During our busy week with Jamie’s Tarantulas, we must make time for our other responsibilities. We run an organic farm where we raise and sell organic-fed heritage poultry, eggs and pork. Before Jamie’s Tarantulas, I worked full time as a private chef. I still love cooking for a crowd, and Jon and I often cater weekend events featuring our home-grown organic meat and produce.

jamie-goatJon is a sub-contractor who can build and repair just about anything. As an extremely talented electrical engineer, he runs a side business, Elevated Audio, where he custom manufactures, repairs, resells and installs high-end audio systems and equipment. He also specializes in automotive electrical. As I’m here at my desk, he’s out working on a complete electrical system for a race car. He’ll rip every wire and sensor out then redo the whole thing from scratch to suit the unique needs of the build. I find it quite incredible!

I learned metal fabrication including MIG and TIG welding while interning for Martin Wilson at Monster Miata. The ability to create with metal has been instrumental in the success of all our businesses. We’ve custom made everything from metal catering carts, audio racks and tarantula room shelves.

All our income streams allow us to work for ourselves. It is a blessing our work and hobbies are one and the same. It brings me joy to share all the things I love with my customers whether it be organic free range eggs or a captive bred A. versicolor.

Wow, that sounds like an incredibly busy schedule for both of you. And as if selling tarantulas isn’t cool enough, the number of skills and businesses both of you have is staggering. Cooking, farming, metal-fabrication, and electrical engineering? Impressive just doesn’t cover it!

Now for a question I’ve wondered about for a while. Your Black Friday sale has become a bit of an annual tradition at my house, usually resulting in me waiting on the computer on Thanksgiving Day for the sales to go up. The variety of species and specimens you carry during this event is always quite impressive. When did you begin running this yearly sale? What does it take to get ready for this sale and to get the stock you need?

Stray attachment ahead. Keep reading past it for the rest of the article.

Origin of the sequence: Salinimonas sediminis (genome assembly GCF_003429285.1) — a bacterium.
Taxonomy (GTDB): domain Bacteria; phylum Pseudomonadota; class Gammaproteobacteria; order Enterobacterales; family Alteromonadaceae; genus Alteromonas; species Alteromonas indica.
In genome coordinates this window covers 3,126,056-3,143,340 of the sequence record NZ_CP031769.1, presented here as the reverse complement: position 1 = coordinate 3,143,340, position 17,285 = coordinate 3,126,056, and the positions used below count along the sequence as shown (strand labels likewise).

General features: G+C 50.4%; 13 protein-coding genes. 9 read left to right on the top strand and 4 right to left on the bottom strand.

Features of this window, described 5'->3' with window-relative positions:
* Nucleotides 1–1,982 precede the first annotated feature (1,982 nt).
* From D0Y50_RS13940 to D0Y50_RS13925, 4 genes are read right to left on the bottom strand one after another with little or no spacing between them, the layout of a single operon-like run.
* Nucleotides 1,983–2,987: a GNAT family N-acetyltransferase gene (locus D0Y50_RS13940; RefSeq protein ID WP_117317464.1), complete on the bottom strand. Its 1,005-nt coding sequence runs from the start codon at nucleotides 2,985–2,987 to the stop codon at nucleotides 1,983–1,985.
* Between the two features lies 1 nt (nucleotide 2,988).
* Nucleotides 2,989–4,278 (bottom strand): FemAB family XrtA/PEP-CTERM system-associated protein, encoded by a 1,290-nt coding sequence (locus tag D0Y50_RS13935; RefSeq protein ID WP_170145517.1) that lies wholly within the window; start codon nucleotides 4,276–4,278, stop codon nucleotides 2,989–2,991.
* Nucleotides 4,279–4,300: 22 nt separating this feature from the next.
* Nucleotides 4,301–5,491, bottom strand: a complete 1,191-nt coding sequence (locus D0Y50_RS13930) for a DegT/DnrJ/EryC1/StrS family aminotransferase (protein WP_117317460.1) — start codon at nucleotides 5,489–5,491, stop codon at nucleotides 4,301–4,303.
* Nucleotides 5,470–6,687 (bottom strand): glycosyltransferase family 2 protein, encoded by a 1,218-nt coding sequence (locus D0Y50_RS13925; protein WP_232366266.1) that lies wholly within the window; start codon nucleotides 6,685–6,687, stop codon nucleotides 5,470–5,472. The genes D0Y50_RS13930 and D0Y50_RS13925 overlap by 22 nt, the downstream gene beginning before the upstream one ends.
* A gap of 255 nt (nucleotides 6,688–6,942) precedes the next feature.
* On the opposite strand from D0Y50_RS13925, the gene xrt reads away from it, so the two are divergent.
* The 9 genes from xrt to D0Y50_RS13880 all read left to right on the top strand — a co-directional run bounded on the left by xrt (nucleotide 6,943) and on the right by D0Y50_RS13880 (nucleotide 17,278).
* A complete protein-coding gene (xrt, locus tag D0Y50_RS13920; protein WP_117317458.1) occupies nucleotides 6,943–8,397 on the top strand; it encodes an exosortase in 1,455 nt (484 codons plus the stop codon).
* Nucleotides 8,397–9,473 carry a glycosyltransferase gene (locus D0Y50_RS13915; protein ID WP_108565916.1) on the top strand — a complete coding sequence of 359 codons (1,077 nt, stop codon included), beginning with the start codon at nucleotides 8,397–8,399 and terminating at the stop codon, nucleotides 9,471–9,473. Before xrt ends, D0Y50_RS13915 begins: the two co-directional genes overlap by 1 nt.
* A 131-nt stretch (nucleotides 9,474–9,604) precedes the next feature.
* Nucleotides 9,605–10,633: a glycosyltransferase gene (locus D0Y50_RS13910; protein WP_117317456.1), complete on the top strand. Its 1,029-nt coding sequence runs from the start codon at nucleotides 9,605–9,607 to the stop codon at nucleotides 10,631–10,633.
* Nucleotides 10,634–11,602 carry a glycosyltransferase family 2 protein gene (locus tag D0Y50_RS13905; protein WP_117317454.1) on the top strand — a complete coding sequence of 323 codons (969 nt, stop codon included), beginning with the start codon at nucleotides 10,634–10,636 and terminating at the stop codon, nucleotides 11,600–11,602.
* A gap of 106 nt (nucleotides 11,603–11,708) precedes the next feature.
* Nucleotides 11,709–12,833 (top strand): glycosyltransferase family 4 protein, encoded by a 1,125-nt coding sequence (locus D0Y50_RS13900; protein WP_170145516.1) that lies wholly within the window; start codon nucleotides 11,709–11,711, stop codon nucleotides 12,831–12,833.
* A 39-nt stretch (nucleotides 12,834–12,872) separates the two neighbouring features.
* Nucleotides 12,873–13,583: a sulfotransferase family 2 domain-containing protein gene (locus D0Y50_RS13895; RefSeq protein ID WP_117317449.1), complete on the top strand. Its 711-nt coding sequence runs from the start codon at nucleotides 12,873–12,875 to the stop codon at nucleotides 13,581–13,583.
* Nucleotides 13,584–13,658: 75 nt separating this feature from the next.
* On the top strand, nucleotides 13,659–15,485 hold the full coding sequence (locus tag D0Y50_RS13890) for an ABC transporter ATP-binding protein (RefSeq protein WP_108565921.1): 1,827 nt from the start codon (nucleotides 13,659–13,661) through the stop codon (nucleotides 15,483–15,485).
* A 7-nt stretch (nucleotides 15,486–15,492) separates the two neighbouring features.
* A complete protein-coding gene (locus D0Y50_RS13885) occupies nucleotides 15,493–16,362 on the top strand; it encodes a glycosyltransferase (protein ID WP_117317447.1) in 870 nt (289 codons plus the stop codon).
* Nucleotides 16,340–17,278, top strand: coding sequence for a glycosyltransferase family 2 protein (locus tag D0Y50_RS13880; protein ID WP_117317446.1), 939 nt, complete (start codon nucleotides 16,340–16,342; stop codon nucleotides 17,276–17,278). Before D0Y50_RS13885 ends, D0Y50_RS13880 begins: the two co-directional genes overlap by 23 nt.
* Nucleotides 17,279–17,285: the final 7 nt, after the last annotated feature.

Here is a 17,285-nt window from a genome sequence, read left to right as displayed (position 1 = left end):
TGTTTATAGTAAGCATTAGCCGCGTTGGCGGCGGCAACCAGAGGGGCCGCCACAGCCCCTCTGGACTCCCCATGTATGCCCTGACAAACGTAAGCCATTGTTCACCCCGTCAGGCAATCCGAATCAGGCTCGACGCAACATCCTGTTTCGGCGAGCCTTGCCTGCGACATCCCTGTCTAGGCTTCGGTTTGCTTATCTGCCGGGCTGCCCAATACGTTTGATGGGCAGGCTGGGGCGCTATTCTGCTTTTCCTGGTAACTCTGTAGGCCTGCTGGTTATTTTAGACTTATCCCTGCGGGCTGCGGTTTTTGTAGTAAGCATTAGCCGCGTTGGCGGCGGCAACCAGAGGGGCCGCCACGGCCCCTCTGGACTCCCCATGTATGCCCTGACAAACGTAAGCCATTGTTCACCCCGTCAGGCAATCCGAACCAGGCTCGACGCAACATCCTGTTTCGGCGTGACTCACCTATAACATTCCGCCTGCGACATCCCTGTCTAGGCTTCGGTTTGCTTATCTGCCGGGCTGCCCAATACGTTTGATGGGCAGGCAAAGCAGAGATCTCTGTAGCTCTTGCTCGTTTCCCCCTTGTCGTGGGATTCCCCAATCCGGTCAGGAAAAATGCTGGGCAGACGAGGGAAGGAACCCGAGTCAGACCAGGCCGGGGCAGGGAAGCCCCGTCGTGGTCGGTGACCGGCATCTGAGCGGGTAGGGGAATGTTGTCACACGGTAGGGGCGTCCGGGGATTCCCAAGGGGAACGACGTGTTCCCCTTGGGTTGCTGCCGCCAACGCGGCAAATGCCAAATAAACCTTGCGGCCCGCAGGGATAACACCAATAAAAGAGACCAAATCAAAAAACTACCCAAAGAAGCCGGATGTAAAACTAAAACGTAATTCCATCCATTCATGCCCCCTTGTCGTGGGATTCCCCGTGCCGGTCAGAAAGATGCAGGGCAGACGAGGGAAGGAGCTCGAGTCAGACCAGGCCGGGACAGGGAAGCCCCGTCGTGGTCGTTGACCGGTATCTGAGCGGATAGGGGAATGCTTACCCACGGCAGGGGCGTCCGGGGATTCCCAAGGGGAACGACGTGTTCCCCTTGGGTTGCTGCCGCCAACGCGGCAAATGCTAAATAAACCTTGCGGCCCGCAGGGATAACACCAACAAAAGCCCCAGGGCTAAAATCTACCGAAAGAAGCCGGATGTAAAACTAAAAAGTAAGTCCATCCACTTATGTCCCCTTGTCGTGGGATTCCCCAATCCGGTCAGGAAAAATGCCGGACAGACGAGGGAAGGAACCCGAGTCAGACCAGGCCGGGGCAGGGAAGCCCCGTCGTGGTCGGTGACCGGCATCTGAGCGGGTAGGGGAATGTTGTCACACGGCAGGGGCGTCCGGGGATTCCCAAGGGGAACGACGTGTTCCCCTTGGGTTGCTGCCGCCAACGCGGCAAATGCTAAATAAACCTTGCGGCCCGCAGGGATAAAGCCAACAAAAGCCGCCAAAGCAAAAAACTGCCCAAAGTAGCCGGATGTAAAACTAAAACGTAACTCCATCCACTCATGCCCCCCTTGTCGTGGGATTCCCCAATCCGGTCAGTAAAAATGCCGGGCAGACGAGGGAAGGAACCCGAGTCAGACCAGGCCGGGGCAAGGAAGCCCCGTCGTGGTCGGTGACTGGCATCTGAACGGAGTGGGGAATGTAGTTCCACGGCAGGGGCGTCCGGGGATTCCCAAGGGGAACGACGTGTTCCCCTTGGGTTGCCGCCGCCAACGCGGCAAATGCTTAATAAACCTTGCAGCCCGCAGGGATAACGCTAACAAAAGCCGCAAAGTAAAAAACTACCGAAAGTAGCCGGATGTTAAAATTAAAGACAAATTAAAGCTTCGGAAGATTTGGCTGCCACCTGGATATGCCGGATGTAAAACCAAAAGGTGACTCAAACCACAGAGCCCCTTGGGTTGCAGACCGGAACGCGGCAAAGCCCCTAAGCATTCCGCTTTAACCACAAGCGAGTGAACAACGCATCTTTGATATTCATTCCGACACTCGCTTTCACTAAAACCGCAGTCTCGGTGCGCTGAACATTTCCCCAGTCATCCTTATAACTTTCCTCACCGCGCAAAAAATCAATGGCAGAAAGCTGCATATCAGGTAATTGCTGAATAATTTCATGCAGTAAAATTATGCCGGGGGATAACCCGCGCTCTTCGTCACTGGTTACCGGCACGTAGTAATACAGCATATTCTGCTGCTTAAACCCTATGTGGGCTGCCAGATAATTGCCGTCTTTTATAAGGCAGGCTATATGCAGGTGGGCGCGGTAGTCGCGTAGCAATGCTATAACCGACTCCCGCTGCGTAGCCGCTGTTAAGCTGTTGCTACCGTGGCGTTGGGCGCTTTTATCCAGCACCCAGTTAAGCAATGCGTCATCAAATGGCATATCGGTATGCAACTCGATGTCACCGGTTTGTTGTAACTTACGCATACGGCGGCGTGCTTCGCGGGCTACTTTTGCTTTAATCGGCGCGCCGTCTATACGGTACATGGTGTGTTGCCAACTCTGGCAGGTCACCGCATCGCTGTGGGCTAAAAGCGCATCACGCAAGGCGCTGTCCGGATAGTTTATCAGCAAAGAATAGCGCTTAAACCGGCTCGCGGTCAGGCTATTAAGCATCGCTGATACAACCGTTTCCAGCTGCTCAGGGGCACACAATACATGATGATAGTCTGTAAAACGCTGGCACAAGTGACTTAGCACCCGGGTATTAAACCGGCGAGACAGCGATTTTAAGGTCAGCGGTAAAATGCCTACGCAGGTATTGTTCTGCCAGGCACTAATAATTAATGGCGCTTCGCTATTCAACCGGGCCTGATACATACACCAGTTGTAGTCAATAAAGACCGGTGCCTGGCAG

Years ago, I had multiple customers email to ask if I was having a Black Friday sale. It was a great idea so we went ahead and planned one. Although the sale was not as big as it is today, it was a huge success and has continued to grow over the years.

I typically start setting things aside 3-4 months in advance, however, I never know who will make the “final cut” as we’re very picky about what tarantulas we put up for sale. About a month before the sale we start cutting Styrofoam, building boxes, assembling kits and stocking our supply & cage inventory.

The sale is a lot of work, but it’s also nice to have enough saved to take a couple weeks to spend the holidays with family and friends. This year we’re going to make Black Friday bigger and better then any Black Friday before.

The N. chromatus and B. albopilosum on the website currently sold as 1”+ are now molting to about 1 1/4-1 1/2”. I will be able to determine gender for some of the juveniles their next molt, which should happen around September and October. That’s perfect timing for shipping in November. If we have enough available we’ll offer a confirmed male or female with a Juvenile Terrestrial Enclosure Kit special. We will have over a hundred different items available including many spiderlings and specials under $20. As always we’ll have our biggest selection and best prices of the year. We hope to see everyone there!

(For an early Black Friday Price list, skip to the bottom of the article!)

You can count me in!